The U.S. Department of Health and Human Services recently released data showing average premium rates in the federal health insurance exchanges. The initial data confirms what the Texas Public Policy Foundation has long argued: premiums on the exchange will be significantly higher than pre-ObamaCare premiums in Texas. (Click here for a comparison to pre- and post-ObamaCare rates in Texas.)
That is, ObamaCare is increasing the cost of health insurance in absolute terms. It’s true that federal subsidies will offset higher costs for some people, but not everyone. Texans should be aware that depending on age and income, out-of-pocket costs for insurance plans sold on the federal exchange could be significantly higher than what is currently available on the individual market in Texas. This is especially true for young, working people.
As TPPF and others have pointed out, a 27-year-old earning 300 percent of the federal poverty level, or about $34,470 a year, will not get a subsidy. On average, as the chart below demonstrates, a 27-year-old earning as little as $30,000 a year gets no federal help, and a 35-year-old earning that amount only gets $201 a year in subsidies to offset out-of-pocket premium costs that will average more than $2,500 a year for the second cheapest “silver” plan on the exchange.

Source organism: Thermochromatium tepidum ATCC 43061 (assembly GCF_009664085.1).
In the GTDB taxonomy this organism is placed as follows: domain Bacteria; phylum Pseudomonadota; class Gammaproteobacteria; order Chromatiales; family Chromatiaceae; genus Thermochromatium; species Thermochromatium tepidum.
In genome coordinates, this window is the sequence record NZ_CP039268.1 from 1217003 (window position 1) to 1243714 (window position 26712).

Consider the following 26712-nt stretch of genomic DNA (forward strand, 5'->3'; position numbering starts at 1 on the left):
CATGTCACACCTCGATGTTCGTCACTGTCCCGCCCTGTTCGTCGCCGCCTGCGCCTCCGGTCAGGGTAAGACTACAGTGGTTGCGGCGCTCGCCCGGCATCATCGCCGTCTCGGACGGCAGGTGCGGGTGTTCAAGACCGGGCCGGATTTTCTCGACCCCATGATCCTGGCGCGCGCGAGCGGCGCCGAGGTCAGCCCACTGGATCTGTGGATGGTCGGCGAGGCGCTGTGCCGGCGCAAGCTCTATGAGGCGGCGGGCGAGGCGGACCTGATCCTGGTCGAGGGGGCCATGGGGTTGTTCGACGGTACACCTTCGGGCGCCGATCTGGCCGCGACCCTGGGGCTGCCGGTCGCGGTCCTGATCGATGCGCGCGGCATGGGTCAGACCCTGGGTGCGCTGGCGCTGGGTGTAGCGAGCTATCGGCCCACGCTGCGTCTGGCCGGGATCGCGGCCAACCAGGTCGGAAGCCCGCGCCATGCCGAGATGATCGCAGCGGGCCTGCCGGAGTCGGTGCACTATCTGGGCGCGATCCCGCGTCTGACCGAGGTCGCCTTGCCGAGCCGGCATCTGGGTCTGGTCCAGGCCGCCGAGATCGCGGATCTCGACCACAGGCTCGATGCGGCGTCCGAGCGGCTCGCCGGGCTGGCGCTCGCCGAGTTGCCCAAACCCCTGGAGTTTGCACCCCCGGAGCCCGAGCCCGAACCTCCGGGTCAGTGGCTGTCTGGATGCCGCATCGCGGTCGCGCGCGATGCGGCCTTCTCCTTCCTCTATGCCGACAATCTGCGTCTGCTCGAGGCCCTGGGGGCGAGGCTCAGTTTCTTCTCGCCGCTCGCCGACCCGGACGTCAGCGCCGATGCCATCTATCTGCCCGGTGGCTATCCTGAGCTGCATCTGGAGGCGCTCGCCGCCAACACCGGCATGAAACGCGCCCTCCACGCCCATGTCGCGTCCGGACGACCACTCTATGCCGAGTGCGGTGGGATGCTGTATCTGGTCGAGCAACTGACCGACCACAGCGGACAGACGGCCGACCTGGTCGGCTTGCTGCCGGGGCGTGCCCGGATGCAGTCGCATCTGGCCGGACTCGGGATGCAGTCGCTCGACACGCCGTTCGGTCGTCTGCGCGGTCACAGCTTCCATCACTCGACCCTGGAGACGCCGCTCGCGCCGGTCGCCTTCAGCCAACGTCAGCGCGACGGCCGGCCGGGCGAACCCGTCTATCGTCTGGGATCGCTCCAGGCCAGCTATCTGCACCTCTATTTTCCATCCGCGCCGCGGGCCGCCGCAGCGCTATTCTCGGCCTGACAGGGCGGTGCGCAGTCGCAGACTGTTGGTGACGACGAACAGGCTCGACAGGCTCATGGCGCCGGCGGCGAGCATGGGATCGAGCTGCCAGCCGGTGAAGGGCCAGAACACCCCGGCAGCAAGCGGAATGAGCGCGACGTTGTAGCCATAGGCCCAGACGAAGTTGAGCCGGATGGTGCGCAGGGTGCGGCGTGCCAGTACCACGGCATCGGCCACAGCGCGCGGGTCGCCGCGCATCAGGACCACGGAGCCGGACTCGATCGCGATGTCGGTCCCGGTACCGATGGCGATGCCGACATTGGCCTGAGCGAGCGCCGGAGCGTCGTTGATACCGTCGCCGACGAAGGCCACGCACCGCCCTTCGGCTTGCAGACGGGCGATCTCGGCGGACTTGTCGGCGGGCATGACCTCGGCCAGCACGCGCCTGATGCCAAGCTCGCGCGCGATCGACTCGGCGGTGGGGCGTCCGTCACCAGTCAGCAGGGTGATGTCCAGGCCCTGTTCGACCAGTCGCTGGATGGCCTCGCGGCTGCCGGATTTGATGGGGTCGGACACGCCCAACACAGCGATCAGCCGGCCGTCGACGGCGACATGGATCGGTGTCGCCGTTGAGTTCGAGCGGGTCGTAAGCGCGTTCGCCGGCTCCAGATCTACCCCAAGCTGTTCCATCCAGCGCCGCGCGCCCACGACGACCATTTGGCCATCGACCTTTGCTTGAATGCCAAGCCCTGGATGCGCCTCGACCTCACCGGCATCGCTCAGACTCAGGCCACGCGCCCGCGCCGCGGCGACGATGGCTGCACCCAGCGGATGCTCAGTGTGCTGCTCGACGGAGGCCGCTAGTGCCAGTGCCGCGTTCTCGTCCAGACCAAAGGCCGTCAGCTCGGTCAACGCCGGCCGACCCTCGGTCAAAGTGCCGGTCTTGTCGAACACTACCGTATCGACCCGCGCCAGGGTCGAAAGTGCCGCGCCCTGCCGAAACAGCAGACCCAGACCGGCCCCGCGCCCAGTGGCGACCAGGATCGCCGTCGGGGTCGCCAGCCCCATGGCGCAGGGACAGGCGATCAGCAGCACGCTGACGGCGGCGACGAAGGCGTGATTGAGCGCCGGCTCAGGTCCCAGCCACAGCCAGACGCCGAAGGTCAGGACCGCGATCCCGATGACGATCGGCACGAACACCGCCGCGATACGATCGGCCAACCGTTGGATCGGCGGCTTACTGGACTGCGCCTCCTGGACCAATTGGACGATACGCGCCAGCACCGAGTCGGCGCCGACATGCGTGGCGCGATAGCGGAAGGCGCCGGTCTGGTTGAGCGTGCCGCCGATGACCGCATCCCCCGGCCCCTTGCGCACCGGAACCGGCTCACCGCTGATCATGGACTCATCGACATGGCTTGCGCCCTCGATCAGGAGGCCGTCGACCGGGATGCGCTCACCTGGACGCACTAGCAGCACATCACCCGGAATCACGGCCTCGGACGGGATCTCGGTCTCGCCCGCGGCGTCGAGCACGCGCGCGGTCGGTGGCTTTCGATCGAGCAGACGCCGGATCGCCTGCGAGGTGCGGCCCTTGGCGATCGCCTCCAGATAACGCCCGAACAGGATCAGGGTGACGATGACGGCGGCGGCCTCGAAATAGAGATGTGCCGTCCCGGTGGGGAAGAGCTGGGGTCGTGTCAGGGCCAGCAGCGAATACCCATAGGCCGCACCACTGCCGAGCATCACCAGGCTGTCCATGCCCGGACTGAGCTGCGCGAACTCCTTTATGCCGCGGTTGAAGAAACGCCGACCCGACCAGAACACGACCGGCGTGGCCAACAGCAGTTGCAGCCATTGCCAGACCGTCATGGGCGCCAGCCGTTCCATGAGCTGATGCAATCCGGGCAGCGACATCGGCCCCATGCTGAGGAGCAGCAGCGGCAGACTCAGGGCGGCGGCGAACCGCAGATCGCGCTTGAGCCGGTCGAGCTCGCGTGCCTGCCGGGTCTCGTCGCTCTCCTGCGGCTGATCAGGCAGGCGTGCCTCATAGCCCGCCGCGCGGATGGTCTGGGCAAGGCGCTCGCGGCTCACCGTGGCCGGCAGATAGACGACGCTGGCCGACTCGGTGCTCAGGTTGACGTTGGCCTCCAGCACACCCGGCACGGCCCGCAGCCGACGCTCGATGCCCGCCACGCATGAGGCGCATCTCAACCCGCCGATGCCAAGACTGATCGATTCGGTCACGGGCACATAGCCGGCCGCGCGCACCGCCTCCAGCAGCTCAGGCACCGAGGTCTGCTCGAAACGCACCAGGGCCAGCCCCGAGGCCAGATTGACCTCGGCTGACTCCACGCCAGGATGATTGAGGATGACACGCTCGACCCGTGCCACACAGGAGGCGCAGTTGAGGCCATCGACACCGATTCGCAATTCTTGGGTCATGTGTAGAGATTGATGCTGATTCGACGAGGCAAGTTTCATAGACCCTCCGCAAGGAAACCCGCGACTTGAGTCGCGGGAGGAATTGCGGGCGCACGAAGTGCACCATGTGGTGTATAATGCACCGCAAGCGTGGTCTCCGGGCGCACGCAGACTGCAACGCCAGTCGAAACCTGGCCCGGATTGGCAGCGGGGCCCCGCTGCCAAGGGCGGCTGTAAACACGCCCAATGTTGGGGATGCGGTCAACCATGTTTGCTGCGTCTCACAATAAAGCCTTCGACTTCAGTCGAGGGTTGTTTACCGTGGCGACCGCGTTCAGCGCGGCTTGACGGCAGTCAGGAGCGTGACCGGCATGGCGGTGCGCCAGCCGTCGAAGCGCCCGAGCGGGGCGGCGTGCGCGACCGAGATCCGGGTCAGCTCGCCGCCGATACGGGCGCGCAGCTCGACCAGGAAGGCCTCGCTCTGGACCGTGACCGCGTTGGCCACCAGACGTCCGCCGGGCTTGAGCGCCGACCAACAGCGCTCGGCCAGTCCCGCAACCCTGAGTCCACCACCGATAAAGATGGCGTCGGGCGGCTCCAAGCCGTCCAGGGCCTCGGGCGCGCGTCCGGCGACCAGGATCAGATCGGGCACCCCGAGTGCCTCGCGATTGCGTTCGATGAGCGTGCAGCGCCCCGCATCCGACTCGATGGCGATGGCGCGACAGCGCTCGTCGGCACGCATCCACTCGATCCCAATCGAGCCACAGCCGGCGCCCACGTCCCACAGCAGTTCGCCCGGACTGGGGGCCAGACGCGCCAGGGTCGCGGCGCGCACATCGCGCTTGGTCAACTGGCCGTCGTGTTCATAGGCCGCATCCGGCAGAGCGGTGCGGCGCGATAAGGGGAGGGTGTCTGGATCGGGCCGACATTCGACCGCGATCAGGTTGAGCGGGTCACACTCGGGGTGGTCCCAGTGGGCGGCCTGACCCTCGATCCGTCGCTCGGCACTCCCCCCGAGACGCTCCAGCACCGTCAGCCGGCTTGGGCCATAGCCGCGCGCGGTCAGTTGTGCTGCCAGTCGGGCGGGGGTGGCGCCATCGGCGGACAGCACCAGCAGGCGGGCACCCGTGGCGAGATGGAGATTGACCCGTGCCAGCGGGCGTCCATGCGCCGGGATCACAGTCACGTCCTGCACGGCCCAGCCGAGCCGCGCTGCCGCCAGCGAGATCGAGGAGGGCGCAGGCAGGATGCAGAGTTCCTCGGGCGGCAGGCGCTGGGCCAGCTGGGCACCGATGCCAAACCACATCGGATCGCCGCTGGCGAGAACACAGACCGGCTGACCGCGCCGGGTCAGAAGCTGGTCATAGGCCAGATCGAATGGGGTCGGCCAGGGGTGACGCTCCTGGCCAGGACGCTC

These figures are for individuals, and rates will vary depending on where you live, how old you are, and whether you smoke. But bottom line is, young Texans with jobs who are hoping to find cheap health insurance on the exchange should be prepared to pay much more than they would have paid before ObamaCare. This is not a glitch; it’s how the law was designed.
Methodology: After averaging the monthly premiums for the second-lowest cost silver qualified health plan (QHP) in 26 rating areas statewide using data from aspe.hhs.gov, these values were multiplied by twelve to obtain the average annual premium cost of the plan for each age category. The Kaiser Subsidy Calculator gave the maximum percent of an individual’s income that can be used to pay the cost of a premium, based on age and other factors. Multiplying this percentage by annual income across three categories yielded a maximum dollar amount for each category, and subtracting this number from the total annual cost of the average premium resulted in the maximum federal subsidy amount. All calculations are based on premiums for non-smoking individuals in each age category.